What do sharks eat in the wild?
Asking what do sharks eat is a little like asking what do dogs eat. It depends on the species. A Great Dane won't have the same exact diet as a Chihuahua. The size and breed can affect dietary preferences.
A Great White Shark won't eat the same things as a Dwarf Lanternfish, which is a truly massive seven inches in length. Generally speaking, a shark will eat most any fish smaller than itself. They tend to eat whenever food is available regardless of being hungry and go into a feeding frenzy at the scent of blood in the water.
Sharks have the ability to sense electromagnetic fields produced by their prey. They use these fields to hunt because they have poor eyesight. However, when they encounter another stronger EM field, they don't like it and leave the area. This stronger field can blind their senses.
Sometimes, sharks will even stop eating when outside of their normal environment. For instance, Great Whites, ravenous though they are, will simply stop moving when in captivity. They won't eat or swim or anything. So, what they eat depends as much on their circumstances as anything else and location too.
There is also a myth that sharks eat humans. That isn't true at all, sharks don't normally eat humans. The problem is they sometimes think we are seals when we swim and splash about in the water. After one bite, they tend to spit us back out. That's why so many people survive shark attacks, the sharks figured out we don't taste good.
What Do Sharks Eat at the Top of the Food Chain?
The really big ones like the Great White Shark , can eat most anything they can catch. They like large, fat animals, like seals and larger fish, like dolphins. They prefer fresh, raw sea-food, and anything else that lives in the water. That's why when you watch shark hunters on tv they keep buckets of fish lying around as bait. Having said that, sharks are remarkably flexible in what they will eat.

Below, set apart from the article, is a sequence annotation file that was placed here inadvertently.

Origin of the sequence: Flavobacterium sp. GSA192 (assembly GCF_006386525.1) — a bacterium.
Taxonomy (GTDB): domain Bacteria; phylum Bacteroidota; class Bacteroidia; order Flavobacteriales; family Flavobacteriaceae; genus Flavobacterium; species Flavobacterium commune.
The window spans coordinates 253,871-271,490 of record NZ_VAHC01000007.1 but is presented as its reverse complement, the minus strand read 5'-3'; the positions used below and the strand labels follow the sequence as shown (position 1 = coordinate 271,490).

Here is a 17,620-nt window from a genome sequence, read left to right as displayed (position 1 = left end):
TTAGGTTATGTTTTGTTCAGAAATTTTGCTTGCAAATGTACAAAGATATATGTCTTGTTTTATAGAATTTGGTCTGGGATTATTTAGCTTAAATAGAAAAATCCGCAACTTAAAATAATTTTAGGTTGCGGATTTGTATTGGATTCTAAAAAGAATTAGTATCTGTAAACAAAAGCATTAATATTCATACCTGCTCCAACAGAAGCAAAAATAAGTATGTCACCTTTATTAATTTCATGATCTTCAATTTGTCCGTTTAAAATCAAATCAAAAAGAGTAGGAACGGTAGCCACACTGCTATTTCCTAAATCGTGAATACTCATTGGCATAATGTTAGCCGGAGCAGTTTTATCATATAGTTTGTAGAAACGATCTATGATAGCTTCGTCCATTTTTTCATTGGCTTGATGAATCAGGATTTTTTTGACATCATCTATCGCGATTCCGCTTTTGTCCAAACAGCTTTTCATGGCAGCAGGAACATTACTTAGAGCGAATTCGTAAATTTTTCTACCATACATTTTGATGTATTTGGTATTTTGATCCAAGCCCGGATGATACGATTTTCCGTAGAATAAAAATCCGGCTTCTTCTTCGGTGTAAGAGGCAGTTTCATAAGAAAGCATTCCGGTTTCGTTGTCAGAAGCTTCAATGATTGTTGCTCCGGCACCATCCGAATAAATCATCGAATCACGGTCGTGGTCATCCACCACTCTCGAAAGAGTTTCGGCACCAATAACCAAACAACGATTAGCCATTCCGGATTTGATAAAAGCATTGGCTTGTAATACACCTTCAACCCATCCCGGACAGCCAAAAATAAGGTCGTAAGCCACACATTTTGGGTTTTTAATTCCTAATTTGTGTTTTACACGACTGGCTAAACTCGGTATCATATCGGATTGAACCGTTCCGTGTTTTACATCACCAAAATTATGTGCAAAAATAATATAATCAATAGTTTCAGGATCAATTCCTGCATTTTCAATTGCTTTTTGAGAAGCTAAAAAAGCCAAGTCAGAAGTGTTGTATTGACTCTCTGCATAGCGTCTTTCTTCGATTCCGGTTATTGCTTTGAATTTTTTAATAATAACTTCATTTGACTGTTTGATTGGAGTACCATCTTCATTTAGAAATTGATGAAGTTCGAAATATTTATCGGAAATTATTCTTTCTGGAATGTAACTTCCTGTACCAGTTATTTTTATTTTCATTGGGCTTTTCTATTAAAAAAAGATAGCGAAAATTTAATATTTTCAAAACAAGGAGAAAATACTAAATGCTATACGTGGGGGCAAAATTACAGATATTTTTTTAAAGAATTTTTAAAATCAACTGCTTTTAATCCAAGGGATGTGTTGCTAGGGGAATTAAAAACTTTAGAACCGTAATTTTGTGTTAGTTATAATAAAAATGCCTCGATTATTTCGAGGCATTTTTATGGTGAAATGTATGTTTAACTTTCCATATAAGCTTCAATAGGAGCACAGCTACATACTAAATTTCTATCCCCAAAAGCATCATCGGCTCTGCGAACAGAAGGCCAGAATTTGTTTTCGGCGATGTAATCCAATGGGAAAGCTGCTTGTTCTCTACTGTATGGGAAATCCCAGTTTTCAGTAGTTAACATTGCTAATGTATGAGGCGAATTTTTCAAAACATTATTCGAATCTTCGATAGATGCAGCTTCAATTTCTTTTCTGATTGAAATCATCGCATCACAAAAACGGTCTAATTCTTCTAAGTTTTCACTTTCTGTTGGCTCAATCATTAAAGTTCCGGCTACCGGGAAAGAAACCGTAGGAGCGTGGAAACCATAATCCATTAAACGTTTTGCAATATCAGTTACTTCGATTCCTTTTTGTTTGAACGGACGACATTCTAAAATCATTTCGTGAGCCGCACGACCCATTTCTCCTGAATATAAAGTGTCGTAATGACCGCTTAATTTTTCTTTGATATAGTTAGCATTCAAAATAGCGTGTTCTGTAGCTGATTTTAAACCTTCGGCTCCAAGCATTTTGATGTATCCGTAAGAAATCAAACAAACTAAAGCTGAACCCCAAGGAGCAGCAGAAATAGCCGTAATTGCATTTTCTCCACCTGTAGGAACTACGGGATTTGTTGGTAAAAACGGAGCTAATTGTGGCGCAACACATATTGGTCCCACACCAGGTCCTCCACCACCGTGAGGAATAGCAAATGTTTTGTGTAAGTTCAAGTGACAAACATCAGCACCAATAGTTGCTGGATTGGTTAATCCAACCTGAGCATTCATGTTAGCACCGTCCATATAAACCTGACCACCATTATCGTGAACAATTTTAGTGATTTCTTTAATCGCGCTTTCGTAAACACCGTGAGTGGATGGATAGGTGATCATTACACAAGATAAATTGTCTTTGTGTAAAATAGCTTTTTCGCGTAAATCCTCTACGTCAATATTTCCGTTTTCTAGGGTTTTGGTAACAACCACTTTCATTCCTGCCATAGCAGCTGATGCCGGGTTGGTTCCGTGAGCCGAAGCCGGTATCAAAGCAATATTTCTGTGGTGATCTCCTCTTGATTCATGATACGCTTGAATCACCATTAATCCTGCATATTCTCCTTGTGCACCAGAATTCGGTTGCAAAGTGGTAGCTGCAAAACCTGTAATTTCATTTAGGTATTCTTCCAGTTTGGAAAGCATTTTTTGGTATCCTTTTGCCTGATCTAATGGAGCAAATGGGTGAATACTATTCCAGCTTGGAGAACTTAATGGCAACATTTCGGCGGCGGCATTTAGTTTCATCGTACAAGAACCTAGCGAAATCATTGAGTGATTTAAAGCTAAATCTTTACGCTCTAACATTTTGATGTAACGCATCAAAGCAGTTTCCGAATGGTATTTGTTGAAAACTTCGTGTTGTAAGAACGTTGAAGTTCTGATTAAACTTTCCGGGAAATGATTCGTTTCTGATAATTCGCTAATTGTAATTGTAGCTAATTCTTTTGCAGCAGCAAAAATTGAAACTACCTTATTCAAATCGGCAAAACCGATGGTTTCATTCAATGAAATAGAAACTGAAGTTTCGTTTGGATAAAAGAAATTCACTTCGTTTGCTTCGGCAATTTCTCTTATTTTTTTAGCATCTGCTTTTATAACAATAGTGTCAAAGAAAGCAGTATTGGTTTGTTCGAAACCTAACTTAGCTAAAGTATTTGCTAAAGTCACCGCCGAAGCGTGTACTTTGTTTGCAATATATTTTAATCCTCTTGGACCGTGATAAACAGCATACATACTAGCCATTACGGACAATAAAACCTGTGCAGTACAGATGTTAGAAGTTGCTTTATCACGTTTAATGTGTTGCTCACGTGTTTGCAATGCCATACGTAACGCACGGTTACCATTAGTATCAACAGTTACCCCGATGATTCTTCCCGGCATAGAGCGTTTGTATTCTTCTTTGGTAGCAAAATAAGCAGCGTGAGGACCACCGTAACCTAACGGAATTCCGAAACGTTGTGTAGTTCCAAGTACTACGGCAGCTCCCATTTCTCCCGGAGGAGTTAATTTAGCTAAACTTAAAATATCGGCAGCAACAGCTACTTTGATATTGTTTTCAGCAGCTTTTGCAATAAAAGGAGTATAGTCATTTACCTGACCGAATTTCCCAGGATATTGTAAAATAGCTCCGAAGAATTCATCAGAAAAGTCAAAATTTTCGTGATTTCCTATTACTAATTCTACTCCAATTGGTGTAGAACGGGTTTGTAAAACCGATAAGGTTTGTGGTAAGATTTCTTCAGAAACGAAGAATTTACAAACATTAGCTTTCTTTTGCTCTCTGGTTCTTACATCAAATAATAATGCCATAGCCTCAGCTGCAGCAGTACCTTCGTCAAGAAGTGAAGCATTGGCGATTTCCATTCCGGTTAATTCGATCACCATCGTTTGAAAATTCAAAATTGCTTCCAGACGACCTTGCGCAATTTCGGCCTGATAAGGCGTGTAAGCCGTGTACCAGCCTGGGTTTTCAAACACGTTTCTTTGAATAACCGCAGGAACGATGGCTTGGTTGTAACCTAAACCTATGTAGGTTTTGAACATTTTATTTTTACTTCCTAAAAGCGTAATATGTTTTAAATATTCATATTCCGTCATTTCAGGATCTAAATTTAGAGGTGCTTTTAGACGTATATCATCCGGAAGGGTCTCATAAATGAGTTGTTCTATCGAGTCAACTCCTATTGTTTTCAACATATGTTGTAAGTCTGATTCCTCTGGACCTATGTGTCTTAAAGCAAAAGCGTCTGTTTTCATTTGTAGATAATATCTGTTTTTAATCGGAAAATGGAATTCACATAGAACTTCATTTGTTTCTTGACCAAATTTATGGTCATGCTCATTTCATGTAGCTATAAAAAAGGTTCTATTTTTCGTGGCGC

If a shark is hungry it can even resort to eating trash and garbage floating around in the ocean. In small amounts this usually doesn't effect them much, but in large amounts it is pretty bad. Anyone who lives near the oceans should try to avoid polluting the water... or swimming near hungry sharks. You might be surprised what they'll stoop to eating. However, they don't like to do so, and will prefer to chase down specific types of prey if at all possible. Given a choice between a sea lion and almost anything else, a Great White Shark will attack the sea lion. Chum, or random fish parts, is only a least common denominator between shark species. Other sharks are like ambush predators and will prefer to eat live prey that is lured in by it.
What do small sharks Eat?
Smaller sharks tend to be bottom feeders, scouring the ocean floor for small prey. They will usually be hard to see coming and rely on stealth. Their diet can be almost anything moving on the sea-floor, as well as things that commonly drop down from the waters above. Bits of fish that fall down, crabs, mollusks, squid, lobster, and shrimp are all part of the bottom feeder's diet. Just like the larger sharks, they tend to eat seafood, preferring to eat whatever is nearest to their habitats. However, bottom feeders are a lot more flexible with their choices of food as they don't go hunting large prey very often.
While they can eat large amounts of crab, lobster, and shrimp, they usually don't. This is because humans tend to monopolize these food sources and keep them all to themselves.
Whale Sharks and Other Exceptions
Sharks are a truly diverse group of animals. They can't all be lumped in together. For instance, the greatest largest shark of all, the whale shark, is actually a filter feeder. It can reach upwards of 40 feet long, but is one of the safest sharks to come across. It doesn't hunt down prey. It merely swims along with its mouth open and eats plankton, krill, and other microscopic life. Along with the basking shark and the megamouth shark, it is one of the only three filter feeding sharks known to man.
When you want to know what do sharks eat, you'll need to look up a specific species of shark to narrow down the answer.